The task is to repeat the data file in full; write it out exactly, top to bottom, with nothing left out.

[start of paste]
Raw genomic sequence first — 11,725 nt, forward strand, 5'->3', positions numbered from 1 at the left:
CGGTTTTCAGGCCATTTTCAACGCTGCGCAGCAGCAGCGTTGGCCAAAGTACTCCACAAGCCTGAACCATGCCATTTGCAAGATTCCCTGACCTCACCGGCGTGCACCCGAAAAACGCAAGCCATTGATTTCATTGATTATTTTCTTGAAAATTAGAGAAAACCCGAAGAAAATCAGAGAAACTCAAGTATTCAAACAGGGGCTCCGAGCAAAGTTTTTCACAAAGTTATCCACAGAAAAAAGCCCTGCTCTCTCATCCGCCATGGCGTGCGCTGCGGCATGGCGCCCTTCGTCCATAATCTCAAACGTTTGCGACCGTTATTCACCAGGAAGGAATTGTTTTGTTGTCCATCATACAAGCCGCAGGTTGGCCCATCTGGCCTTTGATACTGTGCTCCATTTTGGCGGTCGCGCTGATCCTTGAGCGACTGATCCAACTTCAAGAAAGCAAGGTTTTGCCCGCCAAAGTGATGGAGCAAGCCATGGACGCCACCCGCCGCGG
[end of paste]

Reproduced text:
Raw genomic sequence first — 11,725 nt, forward strand, 5'->3', positions numbered from 1 at the left:
CGGTTTTCAGGCCATTTTCAACGCTGCGCAGCAGCAGCGTTGGCCAAAGTACTCCACAAGCCTGAACCATGCCATTTGCAAGATTCCCTGACCTCACCGGCGTGCACCCGAAAAACGCAAGCCATTGATTTCATTGATTATTTTCTTGAAAATTAGAGAAAACCCGAAGAAAATCAGAGAAACTCAAGTATTCAAACAGGGGCTCCGAGCAAAGTTTTTCACAAAGTTATCCACAGAAAAAAGCCCTGCTCTCTCATCCGCCATGGCGTGCGCTGCGGCATGGCGCCCTTCGTCCATAATCTCAAACGTTTGCGACCGTTATTCACCAGGAAGGAATTGTTTTGTTGTCCATCATACAAGCCGCAGGTTGGCCCATCTGGCCTTTGATACTGTGCTCCATTTTGGCGGTCGCGCTGATCCTTGAGCGACTGATCCAACTTCAAGAAAGCAAGGTTTTGCCCGCCAAAGTGATGGAGCAAGCCATGGACGCCACCCGCCGCGG